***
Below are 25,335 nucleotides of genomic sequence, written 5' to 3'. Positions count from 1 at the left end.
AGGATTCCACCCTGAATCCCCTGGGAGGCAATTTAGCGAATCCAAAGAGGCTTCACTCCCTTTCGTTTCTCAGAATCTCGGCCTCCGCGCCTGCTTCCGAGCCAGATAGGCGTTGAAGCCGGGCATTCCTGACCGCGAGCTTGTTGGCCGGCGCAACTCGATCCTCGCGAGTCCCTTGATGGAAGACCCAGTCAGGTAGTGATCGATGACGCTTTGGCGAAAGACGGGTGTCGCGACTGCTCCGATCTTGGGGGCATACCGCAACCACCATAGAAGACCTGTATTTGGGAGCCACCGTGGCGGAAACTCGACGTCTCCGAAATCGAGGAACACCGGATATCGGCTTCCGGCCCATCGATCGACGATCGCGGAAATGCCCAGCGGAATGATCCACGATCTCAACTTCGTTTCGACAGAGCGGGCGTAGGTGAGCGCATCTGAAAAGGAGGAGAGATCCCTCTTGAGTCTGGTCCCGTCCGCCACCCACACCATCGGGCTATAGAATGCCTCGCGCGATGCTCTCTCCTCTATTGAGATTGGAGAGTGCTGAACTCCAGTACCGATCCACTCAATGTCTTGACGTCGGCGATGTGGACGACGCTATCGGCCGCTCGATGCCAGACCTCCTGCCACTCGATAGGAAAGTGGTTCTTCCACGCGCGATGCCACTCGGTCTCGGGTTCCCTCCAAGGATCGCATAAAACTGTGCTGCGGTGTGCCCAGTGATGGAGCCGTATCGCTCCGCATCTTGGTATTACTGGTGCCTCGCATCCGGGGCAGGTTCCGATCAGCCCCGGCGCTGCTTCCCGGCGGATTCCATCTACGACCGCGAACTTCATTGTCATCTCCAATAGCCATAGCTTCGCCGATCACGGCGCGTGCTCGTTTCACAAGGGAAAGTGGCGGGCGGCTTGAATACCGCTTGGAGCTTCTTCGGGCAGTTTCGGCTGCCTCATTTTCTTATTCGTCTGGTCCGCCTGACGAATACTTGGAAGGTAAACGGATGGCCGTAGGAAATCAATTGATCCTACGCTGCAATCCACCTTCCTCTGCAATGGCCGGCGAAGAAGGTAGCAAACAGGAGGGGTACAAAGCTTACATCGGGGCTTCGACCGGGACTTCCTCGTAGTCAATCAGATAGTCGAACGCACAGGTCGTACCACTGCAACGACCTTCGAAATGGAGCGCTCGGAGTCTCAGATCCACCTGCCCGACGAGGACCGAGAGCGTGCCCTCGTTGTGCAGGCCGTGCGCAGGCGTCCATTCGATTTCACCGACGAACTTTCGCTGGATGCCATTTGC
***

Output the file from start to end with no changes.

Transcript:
Below are 25,335 nucleotides of genomic sequence, written 5' to 3'. Positions count from 1 at the left end.
AGGATTCCACCCTGAATCCCCTGGGAGGCAATTTAGCGAATCCAAAGAGGCTTCACTCCCTTTCGTTTCTCAGAATCTCGGCCTCCGCGCCTGCTTCCGAGCCAGATAGGCGTTGAAGCCGGGCATTCCTGACCGCGAGCTTGTTGGCCGGCGCAACTCGATCCTCGCGAGTCCCTTGATGGAAGACCCAGTCAGGTAGTGATCGATGACGCTTTGGCGAAAGACGGGTGTCGCGACTGCTCCGATCTTGGGGGCATACCGCAACCACCATAGAAGACCTGTATTTGGGAGCCACCGTGGCGGAAACTCGACGTCTCCGAAATCGAGGAACACCGGATATCGGCTTCCGGCCCATCGATCGACGATCGCGGAAATGCCCAGCGGAATGATCCACGATCTCAACTTCGTTTCGACAGAGCGGGCGTAGGTGAGCGCATCTGAAAAGGAGGAGAGATCCCTCTTGAGTCTGGTCCCGTCCGCCACCCACACCATCGGGCTATAGAATGCCTCGCGCGATGCTCTCTCCTCTATTGAGATTGGAGAGTGCTGAACTCCAGTACCGATCCACTCAATGTCTTGACGTCGGCGATGTGGACGACGCTATCGGCCGCTCGATGCCAGACCTCCTGCCACTCGATAGGAAAGTGGTTCTTCCACGCGCGATGCCACTCGGTCTCGGGTTCCCTCCAAGGATCGCATAAAACTGTGCTGCGGTGTGCCCAGTGATGGAGCCGTATCGCTCCGCATCTTGGTATTACTGGTGCCTCGCATCCGGGGCAGGTTCCGATCAGCCCCGGCGCTGCTTCCCGGCGGATTCCATCTACGACCGCGAACTTCATTGTCATCTCCAATAGCCATAGCTTCGCCGATCACGGCGCGTGCTCGTTTCACAAGGGAAAGTGGCGGGCGGCTTGAATACCGCTTGGAGCTTCTTCGGGCAGTTTCGGCTGCCTCATTTTCTTATTCGTCTGGTCCGCCTGACGAATACTTGGAAGGTAAACGGATGGCCGTAGGAAATCAATTGATCCTACGCTGCAATCCACCTTCCTCTGCAATGGCCGGCGAAGAAGGTAGCAAACAGGAGGGGTACAAAGCTTACATCGGGGCTTCGACCGGGACTTCCTCGTAGTCAATCAGATAGTCGAACGCACAGGTCGTACCACTGCAACGACCTTCGAAATGGAGCGCTCGGAGTCTCAGATCCACCTGCCCGACGAGGACCGAGAGCGTGCCCTCGTTGTGCAGGCCGTGCGCAGGCGTCCATTCGATTTCACCGACGAACTTTCGCTGGATGCCATTTGC